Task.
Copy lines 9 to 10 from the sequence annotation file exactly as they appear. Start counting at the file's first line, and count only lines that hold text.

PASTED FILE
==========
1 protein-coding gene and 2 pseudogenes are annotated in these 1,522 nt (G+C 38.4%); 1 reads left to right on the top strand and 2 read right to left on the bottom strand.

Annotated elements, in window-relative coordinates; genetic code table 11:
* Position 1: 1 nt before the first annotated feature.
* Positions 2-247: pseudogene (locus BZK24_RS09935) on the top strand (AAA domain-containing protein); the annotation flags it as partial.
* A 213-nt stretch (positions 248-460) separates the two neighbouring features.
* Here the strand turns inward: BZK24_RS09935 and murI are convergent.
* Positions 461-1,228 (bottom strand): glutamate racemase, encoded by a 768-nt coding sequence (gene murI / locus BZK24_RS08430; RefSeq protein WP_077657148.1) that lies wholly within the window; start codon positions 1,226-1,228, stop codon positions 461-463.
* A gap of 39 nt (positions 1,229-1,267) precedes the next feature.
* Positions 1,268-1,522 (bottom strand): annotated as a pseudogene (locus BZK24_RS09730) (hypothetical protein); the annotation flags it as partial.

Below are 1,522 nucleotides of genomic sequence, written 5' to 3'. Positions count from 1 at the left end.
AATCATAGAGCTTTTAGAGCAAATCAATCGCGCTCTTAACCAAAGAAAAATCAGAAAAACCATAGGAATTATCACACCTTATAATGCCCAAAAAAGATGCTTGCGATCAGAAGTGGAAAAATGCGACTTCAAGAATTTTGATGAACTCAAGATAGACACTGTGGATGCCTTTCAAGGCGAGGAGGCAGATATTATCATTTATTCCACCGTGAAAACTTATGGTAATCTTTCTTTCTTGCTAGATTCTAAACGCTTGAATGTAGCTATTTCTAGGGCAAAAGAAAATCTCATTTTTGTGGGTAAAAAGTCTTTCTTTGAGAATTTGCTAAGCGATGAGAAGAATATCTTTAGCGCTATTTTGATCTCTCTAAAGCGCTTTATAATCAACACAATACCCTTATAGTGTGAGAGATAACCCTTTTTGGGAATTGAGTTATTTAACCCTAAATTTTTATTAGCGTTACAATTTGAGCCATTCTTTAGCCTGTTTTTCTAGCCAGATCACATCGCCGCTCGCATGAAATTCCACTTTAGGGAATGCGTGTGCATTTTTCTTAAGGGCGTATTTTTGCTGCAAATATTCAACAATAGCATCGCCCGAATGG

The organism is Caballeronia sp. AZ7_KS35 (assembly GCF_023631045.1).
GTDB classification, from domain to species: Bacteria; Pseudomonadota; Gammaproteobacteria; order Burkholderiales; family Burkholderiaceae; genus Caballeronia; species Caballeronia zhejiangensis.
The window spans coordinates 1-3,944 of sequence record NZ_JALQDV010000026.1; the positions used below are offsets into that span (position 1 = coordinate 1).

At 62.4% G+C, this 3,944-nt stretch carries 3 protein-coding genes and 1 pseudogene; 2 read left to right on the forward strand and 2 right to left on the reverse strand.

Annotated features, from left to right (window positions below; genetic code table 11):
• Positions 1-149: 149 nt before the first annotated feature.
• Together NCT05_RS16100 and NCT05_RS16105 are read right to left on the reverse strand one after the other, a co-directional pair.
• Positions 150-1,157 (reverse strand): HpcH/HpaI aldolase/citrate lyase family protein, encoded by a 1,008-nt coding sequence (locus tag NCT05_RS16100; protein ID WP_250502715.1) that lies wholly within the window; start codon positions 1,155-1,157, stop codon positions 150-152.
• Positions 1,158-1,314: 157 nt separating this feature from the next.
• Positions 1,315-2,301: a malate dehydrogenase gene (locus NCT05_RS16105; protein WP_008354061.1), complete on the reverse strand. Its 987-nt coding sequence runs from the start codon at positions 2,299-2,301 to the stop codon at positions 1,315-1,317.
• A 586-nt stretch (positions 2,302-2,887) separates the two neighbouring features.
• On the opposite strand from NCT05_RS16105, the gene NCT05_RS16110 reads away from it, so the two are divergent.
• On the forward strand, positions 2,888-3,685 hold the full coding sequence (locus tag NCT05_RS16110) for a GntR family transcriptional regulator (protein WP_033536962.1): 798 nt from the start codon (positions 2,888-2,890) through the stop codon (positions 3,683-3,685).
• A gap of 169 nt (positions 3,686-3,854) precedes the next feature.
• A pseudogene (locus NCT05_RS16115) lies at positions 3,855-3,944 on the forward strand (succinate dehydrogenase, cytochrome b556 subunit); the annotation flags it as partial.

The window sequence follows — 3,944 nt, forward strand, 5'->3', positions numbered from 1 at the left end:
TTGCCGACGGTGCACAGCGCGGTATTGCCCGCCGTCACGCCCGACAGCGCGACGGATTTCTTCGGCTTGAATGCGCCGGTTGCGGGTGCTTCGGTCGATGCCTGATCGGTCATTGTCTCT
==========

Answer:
* Positions 1,268-1,522 (bottom strand): annotated as a pseudogene (locus BZK24_RS09730) (hypothetical protein); the annotation flags it as partial.

Below are 1,522 nucleotides of genomic sequence, written 5' to 3'. Positions count from 1 at the left end.